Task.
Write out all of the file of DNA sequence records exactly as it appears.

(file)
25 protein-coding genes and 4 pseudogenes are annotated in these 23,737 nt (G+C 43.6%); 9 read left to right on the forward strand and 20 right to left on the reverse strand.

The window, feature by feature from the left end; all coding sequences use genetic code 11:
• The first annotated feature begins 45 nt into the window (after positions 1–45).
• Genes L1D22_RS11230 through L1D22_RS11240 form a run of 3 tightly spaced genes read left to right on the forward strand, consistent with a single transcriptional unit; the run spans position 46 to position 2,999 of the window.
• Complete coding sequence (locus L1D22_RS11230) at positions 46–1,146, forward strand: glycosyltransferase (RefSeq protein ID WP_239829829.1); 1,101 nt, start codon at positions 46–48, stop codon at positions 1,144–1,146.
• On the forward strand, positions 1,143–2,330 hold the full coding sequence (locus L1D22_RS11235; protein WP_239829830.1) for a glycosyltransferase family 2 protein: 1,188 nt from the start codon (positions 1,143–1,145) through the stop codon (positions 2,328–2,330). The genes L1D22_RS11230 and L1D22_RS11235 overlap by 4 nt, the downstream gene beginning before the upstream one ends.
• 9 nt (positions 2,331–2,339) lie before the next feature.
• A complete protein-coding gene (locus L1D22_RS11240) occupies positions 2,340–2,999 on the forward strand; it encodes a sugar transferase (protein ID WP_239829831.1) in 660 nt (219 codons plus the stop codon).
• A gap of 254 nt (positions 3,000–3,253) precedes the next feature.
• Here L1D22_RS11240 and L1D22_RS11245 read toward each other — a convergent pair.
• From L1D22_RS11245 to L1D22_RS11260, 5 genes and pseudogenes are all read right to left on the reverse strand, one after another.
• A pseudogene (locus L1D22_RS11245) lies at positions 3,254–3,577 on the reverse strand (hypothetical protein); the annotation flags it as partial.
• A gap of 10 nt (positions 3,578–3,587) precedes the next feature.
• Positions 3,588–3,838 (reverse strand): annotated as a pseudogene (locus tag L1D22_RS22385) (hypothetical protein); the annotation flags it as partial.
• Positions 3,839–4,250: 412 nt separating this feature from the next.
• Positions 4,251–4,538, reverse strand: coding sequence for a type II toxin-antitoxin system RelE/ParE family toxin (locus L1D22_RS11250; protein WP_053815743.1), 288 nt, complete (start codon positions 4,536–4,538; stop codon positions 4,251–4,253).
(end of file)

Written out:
25 protein-coding genes and 4 pseudogenes are annotated in these 23,737 nt (G+C 43.6%); 9 read left to right on the forward strand and 20 right to left on the reverse strand.

The window, feature by feature from the left end; all coding sequences use genetic code 11:
• The first annotated feature begins 45 nt into the window (after positions 1–45).
• Genes L1D22_RS11230 through L1D22_RS11240 form a run of 3 tightly spaced genes read left to right on the forward strand, consistent with a single transcriptional unit; the run spans position 46 to position 2,999 of the window.
• Complete coding sequence (locus L1D22_RS11230) at positions 46–1,146, forward strand: glycosyltransferase (RefSeq protein ID WP_239829829.1); 1,101 nt, start codon at positions 46–48, stop codon at positions 1,144–1,146.
• On the forward strand, positions 1,143–2,330 hold the full coding sequence (locus L1D22_RS11235; protein WP_239829830.1) for a glycosyltransferase family 2 protein: 1,188 nt from the start codon (positions 1,143–1,145) through the stop codon (positions 2,328–2,330). The genes L1D22_RS11230 and L1D22_RS11235 overlap by 4 nt, the downstream gene beginning before the upstream one ends.
• 9 nt (positions 2,331–2,339) lie before the next feature.
• A complete protein-coding gene (locus L1D22_RS11240) occupies positions 2,340–2,999 on the forward strand; it encodes a sugar transferase (protein ID WP_239829831.1) in 660 nt (219 codons plus the stop codon).
• A gap of 254 nt (positions 3,000–3,253) precedes the next feature.
• Here L1D22_RS11240 and L1D22_RS11245 read toward each other — a convergent pair.
• From L1D22_RS11245 to L1D22_RS11260, 5 genes and pseudogenes are all read right to left on the reverse strand, one after another.
• A pseudogene (locus L1D22_RS11245) lies at positions 3,254–3,577 on the reverse strand (hypothetical protein); the annotation flags it as partial.
• A gap of 10 nt (positions 3,578–3,587) precedes the next feature.
• Positions 3,588–3,838 (reverse strand): annotated as a pseudogene (locus tag L1D22_RS22385) (hypothetical protein); the annotation flags it as partial.
• Positions 3,839–4,250: 412 nt separating this feature from the next.
• Positions 4,251–4,538, reverse strand: coding sequence for a type II toxin-antitoxin system RelE/ParE family toxin (locus L1D22_RS11250; protein WP_053815743.1), 288 nt, complete (start codon positions 4,536–4,538; stop codon positions 4,251–4,253).